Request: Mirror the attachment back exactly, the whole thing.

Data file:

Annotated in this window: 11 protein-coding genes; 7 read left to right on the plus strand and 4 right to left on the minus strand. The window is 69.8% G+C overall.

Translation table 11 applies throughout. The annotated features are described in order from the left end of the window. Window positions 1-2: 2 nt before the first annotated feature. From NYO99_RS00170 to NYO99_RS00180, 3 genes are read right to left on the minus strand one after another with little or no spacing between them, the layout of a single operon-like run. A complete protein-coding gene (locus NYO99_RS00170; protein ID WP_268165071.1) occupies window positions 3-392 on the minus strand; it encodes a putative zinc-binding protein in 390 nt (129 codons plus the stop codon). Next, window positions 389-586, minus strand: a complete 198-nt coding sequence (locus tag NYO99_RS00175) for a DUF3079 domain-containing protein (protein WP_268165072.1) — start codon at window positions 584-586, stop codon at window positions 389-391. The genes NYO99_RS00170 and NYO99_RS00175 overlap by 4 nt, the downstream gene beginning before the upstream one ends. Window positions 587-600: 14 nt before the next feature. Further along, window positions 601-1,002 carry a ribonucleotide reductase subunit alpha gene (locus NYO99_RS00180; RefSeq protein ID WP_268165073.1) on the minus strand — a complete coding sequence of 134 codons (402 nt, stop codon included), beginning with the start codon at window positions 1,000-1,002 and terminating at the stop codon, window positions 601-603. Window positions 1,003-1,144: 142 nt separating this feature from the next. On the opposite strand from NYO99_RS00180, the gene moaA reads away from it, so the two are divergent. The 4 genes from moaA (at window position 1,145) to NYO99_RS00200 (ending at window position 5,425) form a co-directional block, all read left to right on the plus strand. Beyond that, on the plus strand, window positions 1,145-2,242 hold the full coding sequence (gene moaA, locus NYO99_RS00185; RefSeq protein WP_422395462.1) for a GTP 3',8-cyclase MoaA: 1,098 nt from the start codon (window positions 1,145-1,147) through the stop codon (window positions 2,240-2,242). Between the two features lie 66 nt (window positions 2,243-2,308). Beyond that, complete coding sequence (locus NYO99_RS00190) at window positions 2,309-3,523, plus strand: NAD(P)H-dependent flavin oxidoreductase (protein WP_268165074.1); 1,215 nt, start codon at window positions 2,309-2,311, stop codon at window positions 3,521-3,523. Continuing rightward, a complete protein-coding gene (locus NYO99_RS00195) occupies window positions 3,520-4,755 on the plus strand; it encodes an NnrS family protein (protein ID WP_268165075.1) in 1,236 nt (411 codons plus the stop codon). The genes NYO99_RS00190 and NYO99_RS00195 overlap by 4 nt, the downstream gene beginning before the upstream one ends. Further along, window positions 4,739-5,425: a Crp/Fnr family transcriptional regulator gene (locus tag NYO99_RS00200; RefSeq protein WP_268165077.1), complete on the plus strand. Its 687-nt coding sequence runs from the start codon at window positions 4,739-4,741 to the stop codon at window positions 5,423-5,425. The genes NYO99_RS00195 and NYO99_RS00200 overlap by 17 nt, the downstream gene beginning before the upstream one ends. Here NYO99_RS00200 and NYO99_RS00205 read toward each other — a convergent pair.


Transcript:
Annotated in this window: 11 protein-coding genes; 7 read left to right on the plus strand and 4 right to left on the minus strand. The window is 69.8% G+C overall.

Translation table 11 applies throughout. The annotated features are described in order from the left end of the window. Window positions 1-2: 2 nt before the first annotated feature. From NYO99_RS00170 to NYO99_RS00180, 3 genes are read right to left on the minus strand one after another with little or no spacing between them, the layout of a single operon-like run. A complete protein-coding gene (locus NYO99_RS00170; protein ID WP_268165071.1) occupies window positions 3-392 on the minus strand; it encodes a putative zinc-binding protein in 390 nt (129 codons plus the stop codon). Next, window positions 389-586, minus strand: a complete 198-nt coding sequence (locus tag NYO99_RS00175) for a DUF3079 domain-containing protein (protein WP_268165072.1) — start codon at window positions 584-586, stop codon at window positions 389-391. The genes NYO99_RS00170 and NYO99_RS00175 overlap by 4 nt, the downstream gene beginning before the upstream one ends. Window positions 587-600: 14 nt before the next feature. Further along, window positions 601-1,002 carry a ribonucleotide reductase subunit alpha gene (locus NYO99_RS00180; RefSeq protein ID WP_268165073.1) on the minus strand — a complete coding sequence of 134 codons (402 nt, stop codon included), beginning with the start codon at window positions 1,000-1,002 and terminating at the stop codon, window positions 601-603. Window positions 1,003-1,144: 142 nt separating this feature from the next. On the opposite strand from NYO99_RS00180, the gene moaA reads away from it, so the two are divergent. The 4 genes from moaA (at window position 1,145) to NYO99_RS00200 (ending at window position 5,425) form a co-directional block, all read left to right on the plus strand. Beyond that, on the plus strand, window positions 1,145-2,242 hold the full coding sequence (gene moaA, locus NYO99_RS00185; RefSeq protein WP_422395462.1) for a GTP 3',8-cyclase MoaA: 1,098 nt from the start codon (window positions 1,145-1,147) through the stop codon (window positions 2,240-2,242). Between the two features lie 66 nt (window positions 2,243-2,308). Beyond that, complete coding sequence (locus NYO99_RS00190) at window positions 2,309-3,523, plus strand: NAD(P)H-dependent flavin oxidoreductase (protein WP_268165074.1); 1,215 nt, start codon at window positions 2,309-2,311, stop codon at window positions 3,521-3,523. Continuing rightward, a complete protein-coding gene (locus NYO99_RS00195) occupies window positions 3,520-4,755 on the plus strand; it encodes an NnrS family protein (protein ID WP_268165075.1) in 1,236 nt (411 codons plus the stop codon). The genes NYO99_RS00190 and NYO99_RS00195 overlap by 4 nt, the downstream gene beginning before the upstream one ends. Further along, window positions 4,739-5,425: a Crp/Fnr family transcriptional regulator gene (locus tag NYO99_RS00200; RefSeq protein WP_268165077.1), complete on the plus strand. Its 687-nt coding sequence runs from the start codon at window positions 4,739-4,741 to the stop codon at window positions 5,423-5,425. The genes NYO99_RS00195 and NYO99_RS00200 overlap by 17 nt, the downstream gene beginning before the upstream one ends. Here NYO99_RS00200 and NYO99_RS00205 read toward each other — a convergent pair.